A sunshine lifestyle and good profits: why more Britons than Spaniards set up business in Spain

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The Independent Online
FROM SELLING Marmite to homesick compatriots to taking holidaymakers out on the Mediterranean, British entrepreneurs are staging a quiet invasion of Spain.

Once it was opening a pub or teaching English, but Spain is now attracting a record number of Britons eager to start new lives and new businesses in the sun. Figures show the rate at which British businesspeople are starting companies is outstripping the Spaniards.

According to the latest Spanish government statistics, from October 2003 to October 2004 the number of foreigners who started their own business rose by 17.9 per cent compared with the year before. The number of Spanish who set up businesses rose only 3.8 per cent.

Officially, at least, 19,077 Britons have registered companies, followed by 13,166 Germans and 10,885 Chinese. There are thought to be many thousands more who run a business but work as freelancers for foreign companies and do not register with the Spanish government.

Out of one million foreigners registered to work in Spain, 121,949 are now autonomos or small-business people.

For someone earning Û60,000 (pounds 41,000) a year, the tax rate in Spain is 24 per cent - about the same as in Britain although the cost of living is much lower. Most people start their own businesses because wages are much lower in Spain. The average salary is Û17,779, or about pounds 12,300, although it rises to Û35,000 euros, or pounds 24,000, for someone with an MBA. Only Portugal and Greece have lower average ordinary wages among the "old 10" EU countries.

For an employer, the costs of running a business are generally higher in Spain than in the UK. Employers will pay 11 per cent national insurance for employees in the UK compared with 28 per cent in Spain.

One employment consultant in Barcelona said opening an office with six employees would cost Û250,000, adding: "Generally, if you go by the book in Spain, paying all the social security, health and safety and other costs of setting up a business, it is more expensive to set up here than in the UK. You will be lucky to get in the black by the third year after a sizeable investment."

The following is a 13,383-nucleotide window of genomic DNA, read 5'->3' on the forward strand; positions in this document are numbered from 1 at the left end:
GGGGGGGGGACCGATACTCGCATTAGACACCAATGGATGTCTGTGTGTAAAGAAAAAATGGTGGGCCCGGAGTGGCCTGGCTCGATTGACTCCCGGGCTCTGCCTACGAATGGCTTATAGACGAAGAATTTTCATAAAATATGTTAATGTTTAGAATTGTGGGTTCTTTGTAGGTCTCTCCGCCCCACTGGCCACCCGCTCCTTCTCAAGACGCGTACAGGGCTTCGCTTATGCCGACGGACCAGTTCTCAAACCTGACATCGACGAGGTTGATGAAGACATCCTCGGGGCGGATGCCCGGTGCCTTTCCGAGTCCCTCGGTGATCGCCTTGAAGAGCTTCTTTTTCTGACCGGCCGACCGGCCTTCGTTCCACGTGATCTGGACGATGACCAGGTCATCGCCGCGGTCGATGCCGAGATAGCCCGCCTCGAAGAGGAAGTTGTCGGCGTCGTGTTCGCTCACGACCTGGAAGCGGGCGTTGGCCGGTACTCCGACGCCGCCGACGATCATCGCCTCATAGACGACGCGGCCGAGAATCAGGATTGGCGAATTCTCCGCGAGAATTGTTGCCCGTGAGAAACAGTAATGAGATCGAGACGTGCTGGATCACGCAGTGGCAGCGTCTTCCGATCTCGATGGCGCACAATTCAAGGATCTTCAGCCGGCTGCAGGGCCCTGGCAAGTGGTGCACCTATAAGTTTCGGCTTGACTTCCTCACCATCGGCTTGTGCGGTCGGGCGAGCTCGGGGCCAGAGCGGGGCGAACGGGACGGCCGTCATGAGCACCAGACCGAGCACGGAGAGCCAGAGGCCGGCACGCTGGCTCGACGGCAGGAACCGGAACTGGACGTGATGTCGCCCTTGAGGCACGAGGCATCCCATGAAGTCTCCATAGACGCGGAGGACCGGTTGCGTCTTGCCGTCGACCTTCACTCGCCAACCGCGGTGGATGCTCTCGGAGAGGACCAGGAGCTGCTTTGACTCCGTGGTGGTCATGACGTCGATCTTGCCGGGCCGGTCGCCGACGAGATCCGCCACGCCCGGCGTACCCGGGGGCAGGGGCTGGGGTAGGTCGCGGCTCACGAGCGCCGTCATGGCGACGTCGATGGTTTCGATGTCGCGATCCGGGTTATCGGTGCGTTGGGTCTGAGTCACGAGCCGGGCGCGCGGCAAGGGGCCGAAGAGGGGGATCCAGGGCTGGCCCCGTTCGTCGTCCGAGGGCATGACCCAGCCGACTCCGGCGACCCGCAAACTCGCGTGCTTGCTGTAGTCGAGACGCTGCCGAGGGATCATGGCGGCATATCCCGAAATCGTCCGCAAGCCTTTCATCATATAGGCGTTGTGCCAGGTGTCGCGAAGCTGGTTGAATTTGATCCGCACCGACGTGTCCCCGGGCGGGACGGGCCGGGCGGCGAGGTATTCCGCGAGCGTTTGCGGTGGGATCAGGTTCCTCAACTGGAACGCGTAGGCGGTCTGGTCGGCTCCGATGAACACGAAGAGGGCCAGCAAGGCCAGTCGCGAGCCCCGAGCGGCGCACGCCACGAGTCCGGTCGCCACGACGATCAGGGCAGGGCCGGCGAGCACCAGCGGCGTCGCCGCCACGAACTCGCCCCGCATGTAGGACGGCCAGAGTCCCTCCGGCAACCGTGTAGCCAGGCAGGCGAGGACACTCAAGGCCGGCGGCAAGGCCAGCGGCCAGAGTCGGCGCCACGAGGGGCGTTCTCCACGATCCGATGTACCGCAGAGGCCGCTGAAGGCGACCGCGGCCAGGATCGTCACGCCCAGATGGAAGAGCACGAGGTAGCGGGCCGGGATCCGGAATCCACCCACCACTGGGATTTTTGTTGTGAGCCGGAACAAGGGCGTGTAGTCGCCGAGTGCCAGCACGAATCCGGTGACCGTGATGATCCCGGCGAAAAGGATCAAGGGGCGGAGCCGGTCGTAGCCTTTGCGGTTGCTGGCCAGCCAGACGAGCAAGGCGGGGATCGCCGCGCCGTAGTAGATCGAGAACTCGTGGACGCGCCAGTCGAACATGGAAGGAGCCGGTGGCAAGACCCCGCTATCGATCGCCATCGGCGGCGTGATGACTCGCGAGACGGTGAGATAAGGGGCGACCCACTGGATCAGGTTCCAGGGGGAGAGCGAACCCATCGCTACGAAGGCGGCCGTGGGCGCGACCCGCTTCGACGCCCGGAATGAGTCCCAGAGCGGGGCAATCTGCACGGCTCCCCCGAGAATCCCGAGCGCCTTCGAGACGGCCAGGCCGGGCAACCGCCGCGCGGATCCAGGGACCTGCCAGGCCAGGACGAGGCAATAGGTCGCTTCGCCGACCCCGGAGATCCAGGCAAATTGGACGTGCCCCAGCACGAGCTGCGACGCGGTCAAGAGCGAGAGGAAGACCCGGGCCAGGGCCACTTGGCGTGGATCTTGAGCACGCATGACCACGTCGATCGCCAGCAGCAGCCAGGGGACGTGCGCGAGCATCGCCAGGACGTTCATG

Sarah-Jane Stone, the director of the British Chamber of Commerce in Spain, said: "I do get a very strong feeling that there are a lot more British people coming here to start businesses. They are helped by the fact they know there are British communities here already. But there are also more young entrepreneurs."

Every year about 250,000 people leave Britain to set up home abroad and a large proportion opt to start businesses. Spain is still the favourite destination, though many move to France, Australia, New Zealand, Portugal and Cyprus. Many are drawn by the climate and the gentler lifestyle this brings with it, but Jonathan Reuvid, the author of Working Abroad, says other factors play a part.

"People are fed up with the degree of control and bureaucracy in the UK," he said. "It is easy enough to form a company but the hoops you have to go through afterwards are considerable. In Spain it is perfectly possible to go there and benefit from social security and health services."

He said the internet has played a major part in the number of people heading abroad. "These days people are more inclined to be mobile and they are more confident. They may have already visited the country on holiday and they can find out what they need before they go."

Jose Luis Mejias, from Trans-Formando, a co-operative which helps foreigners start businesses, said: "The profile of these business people is often those who left precarious jobs and had the courage to start a business of their own."

The arrival of more Britons comes as Spain experiences the fastest-rising immigration levels in Europe. But this has brought social problems. Last September, two Chinese shoe businesses in the south-eastern town of Elche were burnt down during protests.